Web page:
Overdue fines at DVD rental stores are stacking up, with one owner reporting at least $50,000 in fines still owing.
Owner of Rotorua's two Video Ezy stores Glenn Elliot said one in every three customers returned their DVDs late, and some did not return them at all.
"Each month it would be in the thousands of dollars of lost revenue for people returning [DVDs] late."
He said for the most part customers were very good when paying fines. However, in other cases, depending on the amount owing, debt collection agencies would have to be involved to track down unreturned fines and videos.
"It is a misconception that you can claim insurance on stolen DVDs. There is no way the insurance company would ever cover our DVDs when they're in someone else's house," he said.
"It does cost us. Between our two stores there would be at least $50,000 owing in fines, and that is a conservative estimate."
Rotorua's Civic Video owner, who did not want to be named, said quite often when someone knew they had incurred a late fee of $10 or more they would not return.
"Some will try to change their name to get around paying fines but after a while you wake up to that sort of stuff."
These kind of customers ultimately run out of places to rent DVDs, he said.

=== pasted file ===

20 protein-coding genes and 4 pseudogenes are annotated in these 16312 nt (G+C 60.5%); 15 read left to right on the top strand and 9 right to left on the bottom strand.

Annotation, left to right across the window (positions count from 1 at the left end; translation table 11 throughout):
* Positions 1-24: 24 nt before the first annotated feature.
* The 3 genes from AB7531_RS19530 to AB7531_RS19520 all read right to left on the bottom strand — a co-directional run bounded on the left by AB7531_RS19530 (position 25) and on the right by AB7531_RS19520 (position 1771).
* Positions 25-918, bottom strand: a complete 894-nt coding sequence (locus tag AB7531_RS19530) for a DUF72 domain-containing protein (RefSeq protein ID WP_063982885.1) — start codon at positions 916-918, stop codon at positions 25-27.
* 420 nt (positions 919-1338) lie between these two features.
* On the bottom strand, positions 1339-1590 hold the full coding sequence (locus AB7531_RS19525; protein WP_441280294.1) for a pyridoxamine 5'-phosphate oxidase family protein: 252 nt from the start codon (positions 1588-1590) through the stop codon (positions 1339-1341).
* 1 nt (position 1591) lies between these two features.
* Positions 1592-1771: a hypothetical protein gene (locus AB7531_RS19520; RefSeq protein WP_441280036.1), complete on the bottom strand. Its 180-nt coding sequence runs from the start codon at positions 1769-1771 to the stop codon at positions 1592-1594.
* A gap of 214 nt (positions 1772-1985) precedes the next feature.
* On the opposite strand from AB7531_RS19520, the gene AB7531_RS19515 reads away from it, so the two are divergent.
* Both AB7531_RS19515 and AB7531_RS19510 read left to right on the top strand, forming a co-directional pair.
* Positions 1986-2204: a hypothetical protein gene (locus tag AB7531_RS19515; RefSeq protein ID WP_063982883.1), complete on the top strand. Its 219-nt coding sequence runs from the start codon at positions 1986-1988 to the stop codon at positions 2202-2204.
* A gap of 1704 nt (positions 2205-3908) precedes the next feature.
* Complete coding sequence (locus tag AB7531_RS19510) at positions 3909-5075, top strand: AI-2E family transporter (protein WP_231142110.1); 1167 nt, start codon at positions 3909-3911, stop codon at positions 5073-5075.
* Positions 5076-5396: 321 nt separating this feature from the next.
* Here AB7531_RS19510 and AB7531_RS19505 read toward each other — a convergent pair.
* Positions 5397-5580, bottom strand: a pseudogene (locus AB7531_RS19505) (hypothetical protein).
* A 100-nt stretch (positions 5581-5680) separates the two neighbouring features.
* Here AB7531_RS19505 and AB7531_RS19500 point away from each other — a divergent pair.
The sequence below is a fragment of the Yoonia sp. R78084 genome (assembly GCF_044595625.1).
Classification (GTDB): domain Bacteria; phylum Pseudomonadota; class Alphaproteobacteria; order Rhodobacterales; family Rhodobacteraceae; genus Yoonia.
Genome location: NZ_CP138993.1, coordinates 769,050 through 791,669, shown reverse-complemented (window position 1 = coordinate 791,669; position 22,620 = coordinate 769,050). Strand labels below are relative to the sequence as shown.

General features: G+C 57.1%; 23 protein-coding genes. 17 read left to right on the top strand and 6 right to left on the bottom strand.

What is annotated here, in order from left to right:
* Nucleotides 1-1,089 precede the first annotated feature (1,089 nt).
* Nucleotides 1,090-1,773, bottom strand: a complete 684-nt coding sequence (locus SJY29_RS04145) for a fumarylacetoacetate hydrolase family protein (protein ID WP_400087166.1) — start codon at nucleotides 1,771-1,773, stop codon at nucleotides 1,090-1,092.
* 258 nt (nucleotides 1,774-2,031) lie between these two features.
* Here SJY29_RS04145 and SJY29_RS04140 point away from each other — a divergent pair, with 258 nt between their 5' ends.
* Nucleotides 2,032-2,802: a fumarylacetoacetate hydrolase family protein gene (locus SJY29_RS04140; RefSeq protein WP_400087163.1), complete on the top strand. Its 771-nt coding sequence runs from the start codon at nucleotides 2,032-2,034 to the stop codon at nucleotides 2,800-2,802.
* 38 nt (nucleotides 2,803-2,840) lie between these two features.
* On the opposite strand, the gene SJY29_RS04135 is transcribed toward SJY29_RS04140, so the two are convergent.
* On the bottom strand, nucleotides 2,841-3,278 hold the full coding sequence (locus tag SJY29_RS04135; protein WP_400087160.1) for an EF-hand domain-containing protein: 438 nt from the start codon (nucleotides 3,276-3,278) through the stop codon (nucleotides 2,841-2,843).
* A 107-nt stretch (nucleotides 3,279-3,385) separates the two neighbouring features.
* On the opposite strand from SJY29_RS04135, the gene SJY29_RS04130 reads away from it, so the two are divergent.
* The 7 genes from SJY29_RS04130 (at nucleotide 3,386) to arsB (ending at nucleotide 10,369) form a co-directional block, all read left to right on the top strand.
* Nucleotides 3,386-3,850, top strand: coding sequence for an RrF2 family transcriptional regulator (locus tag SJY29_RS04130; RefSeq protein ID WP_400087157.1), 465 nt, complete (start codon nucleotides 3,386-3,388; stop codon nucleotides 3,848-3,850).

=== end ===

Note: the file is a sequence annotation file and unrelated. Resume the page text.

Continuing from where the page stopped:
The owner said in cases where large fines were not paid debt collectors were used to retrieve the money.
In one case a customer had to pay back $1000 in fines for DVDs which were never returned. In other cases overdue fines were never paid.
Video Westbrook manager Shanley Pepper said it was quite common for customers, once they had fines at one video store, to simply go and sign up at another.
Strangely enough it was also quite common for children to hide DVDs, which caused huge issues for parents and video stores.
"We had one case a while back where a young child wrapped up some of our DVDs for a Christmas present for their parents.
"Of course it wasn't until after Christmas that we got them back," she said.
Ms Pepper said it was surprising that customers found it so outrageous that fines would stack up when they took extended periods of time to return DVDs.
Staff often had to explain about lost revenue and the investment they had in each video.